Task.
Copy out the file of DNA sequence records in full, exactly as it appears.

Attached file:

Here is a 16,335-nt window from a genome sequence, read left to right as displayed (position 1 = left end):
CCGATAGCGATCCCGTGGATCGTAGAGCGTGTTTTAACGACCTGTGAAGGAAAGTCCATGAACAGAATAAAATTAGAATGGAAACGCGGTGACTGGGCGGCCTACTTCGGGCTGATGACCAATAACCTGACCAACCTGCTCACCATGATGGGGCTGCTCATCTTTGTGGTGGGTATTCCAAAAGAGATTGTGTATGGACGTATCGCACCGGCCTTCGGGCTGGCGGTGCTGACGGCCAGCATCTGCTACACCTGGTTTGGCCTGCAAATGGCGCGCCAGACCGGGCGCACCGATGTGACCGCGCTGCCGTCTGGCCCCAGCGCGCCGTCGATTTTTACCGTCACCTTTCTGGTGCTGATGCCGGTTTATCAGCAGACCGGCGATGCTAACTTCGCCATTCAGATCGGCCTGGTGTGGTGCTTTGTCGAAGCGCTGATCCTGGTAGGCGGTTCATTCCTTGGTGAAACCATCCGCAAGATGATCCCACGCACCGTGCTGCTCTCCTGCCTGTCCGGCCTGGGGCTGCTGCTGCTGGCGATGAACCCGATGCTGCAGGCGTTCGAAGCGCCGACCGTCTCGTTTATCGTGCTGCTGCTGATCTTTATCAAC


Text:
Here is a 16,335-nt window from a genome sequence, read left to right as displayed (position 1 = left end):
CCGATAGCGATCCCGTGGATCGTAGAGCGTGTTTTAACGACCTGTGAAGGAAAGTCCATGAACAGAATAAAATTAGAATGGAAACGCGGTGACTGGGCGGCCTACTTCGGGCTGATGACCAATAACCTGACCAACCTGCTCACCATGATGGGGCTGCTCATCTTTGTGGTGGGTATTCCAAAAGAGATTGTGTATGGACGTATCGCACCGGCCTTCGGGCTGGCGGTGCTGACGGCCAGCATCTGCTACACCTGGTTTGGCCTGCAAATGGCGCGCCAGACCGGGCGCACCGATGTGACCGCGCTGCCGTCTGGCCCCAGCGCGCCGTCGATTTTTACCGTCACCTTTCTGGTGCTGATGCCGGTTTATCAGCAGACCGGCGATGCTAACTTCGCCATTCAGATCGGCCTGGTGTGGTGCTTTGTCGAAGCGCTGATCCTGGTAGGCGGTTCATTCCTTGGTGAAACCATCCGCAAGATGATCCCACGCACCGTGCTGCTCTCCTGCCTGTCCGGCCTGGGGCTGCTGCTGCTGGCGATGAACCCGATGCTGCAGGCGTTCGAAGCGCCGACCGTCTCGTTTATCGTGCTGCTGCTGATCTTTATCAAC